Since becoming an “aspiring minimalist,” travel is even more fun since the pressure to buy things is just about nonexistent. No time is wasted in shops. No extra stuff is hauled around and onto the plane. On our recent family vacation to California, we bought not a single item at Sea World or the San Diego Zoo. No complaints from the kids, however. They were too busy collecting experiences. 🙂

    • Hi Melissa,

      If you are tempted to pull out all your magnets and put them on the fridge, check out ‘Fridge Magnets’ on Uglyhouses.com. Hahaha Stopped me in my tracks! Then again if you love them go for it!! But if you have them packed away……. you obviously didn’t need them to start a conversation 🙂 🙂 🙂

      • Grace from Brazil :

        I was looking for something quick to declutter today and your comment helped me. I have only a few refrigerator magnets that I use on the side of the fridge. I was inspired to go look and see what it looked like. One (from St. Augustine, FL )was sun bleached so that was a no brainer! The other one is still in good conidtion (from the Alamo) and securing a lovely picture of friends in South Africa so it will stay.

    • Don’t look back and cringe Melissa, just be glad that you have seen the light.

      You are so right travelling is way more fun when shopping isn’t involved.

  11. I try and buy something I need as a souvenir. The great socks you wear once a week are a lovely way to remember the visit and the neat place you found them.
    My best one is the pashminaish scarf I bought on honeymoon in Turkey seven years ago and wear more days than not for 6 months of the year.

    • Hi Leigh,
      welcome to 365 Less Things and thank you for adding your comment to the mix. That is a smart way of having the best of both worlds ~ a useful souvenir ~ it is almost an oxymoron unless you get it right like you did. Well done.

  12. I was visiting a friend in Sweden last year (lucky me!) and found it so hard to explain to her and her parents that no, I didn’t want to take home any souvenirs, and PLEASE don’t buy the kids or me anything. We had to compromise in the end, and managed to come home with only a few items of clothing (which has all been worn to death, and the kids have almost grown out of). I must admit I did buy some ‘souvenir’s for the kids, but they were things like a set of dominoes with the Barbapapa character on them, some stationery and a Moomin toy and game (we love the Moomins!) I used to be the type to collect postcards, and keychains, and various other tat from all over the world. What a waste of time!!

    • Hi Loretta,
      when in the US last month I brought back some clinique products for my daughter. She has finally moved out of her grandmas and is broke but happier than she has been in a long time. (The new boyfriend might have something to do with that.) So she can’t afford to spend like she used to so I have spent $53.00 to save her $150 on something that she uses everyday. She has sensitive skin and these products work for her.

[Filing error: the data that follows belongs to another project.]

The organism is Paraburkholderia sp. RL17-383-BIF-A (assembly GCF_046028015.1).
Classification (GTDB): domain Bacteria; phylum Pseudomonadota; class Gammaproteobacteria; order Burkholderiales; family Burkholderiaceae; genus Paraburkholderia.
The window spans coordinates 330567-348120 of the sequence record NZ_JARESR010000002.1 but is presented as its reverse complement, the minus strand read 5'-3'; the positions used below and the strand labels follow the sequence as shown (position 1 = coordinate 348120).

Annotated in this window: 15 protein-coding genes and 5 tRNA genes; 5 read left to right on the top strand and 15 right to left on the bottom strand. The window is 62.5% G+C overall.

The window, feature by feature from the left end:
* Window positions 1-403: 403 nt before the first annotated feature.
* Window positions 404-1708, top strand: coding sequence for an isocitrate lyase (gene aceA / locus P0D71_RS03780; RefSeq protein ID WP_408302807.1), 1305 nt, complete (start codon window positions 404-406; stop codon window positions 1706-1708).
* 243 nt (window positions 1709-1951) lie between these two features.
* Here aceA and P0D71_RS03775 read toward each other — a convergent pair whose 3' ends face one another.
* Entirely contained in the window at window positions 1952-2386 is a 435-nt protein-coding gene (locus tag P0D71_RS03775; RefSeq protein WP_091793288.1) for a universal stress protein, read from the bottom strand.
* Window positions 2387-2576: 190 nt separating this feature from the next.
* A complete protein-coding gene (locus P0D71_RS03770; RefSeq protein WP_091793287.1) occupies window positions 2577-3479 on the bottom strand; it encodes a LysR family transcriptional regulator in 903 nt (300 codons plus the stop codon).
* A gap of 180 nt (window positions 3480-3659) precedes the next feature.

• That’s a bargain Colleen. I wished that I was into expensive products when I was overseas as they were SO much cheaper than here, especially stuff like R.E.N. (I only know this because my girlfriends love that stuff). I’m sticking with my olive, almond and jojoba oils as my skin products, but my 86 year old auntie STILL only buys Clinique 🙂

  13. On my first overseas trip, I’ll admit I did buy some souvenirs (Eiffel Tower anyone??) but I also bought a small set of salad servers from a fabulous shop in Paris, which I use often and which brings back happy memories when I do use them. On my 2nd overseas trip, I was determined I would not a) waste my time scouring souvenir shops for more crap or b) waste my money on stuff that in years to come I would say to myself ‘ what was I thinking’? I’m very happy to say that I was successful on this last trip. The best thing I bought was a sleeveless fleecy vest in Fairbanks Alaska, and every time I wear it I have extremely happy memories of a fantastic trip, but I also am warm because it’s so fleecy and cosy. Success!

    • Just remembered that I have bought some Christmas decorations when on holiday but only a few and they go on my very minimalist Christmas tree 🙂

    • Hi Judy,
      live and learn as the say. If only these lessons came easier when we were much younger. It is funny actually that the more money I have (as I get older) to smarter I get with it.

      I sold a fleecy vest to a customer at the thrift shop today. She owned one already and thought it was great. I said I had one too and it is good in those in-between weather days and great for layering when it is even colder. She said she her husband couldn’t see the point in them. Her response was that he would think otherwise is he got hot flashes.

      • My favorite souvenirs from the past year are the rose bushes that the girls and I bought from a famous rose nursery taht we stopped at on vacation. We spent at least an hour looking at all their fabulous roses and each chose one. Since I have a large garden, having a place to put the roses was not a worry. In fact my youngest has her own rose garden; this purchase was her third bush.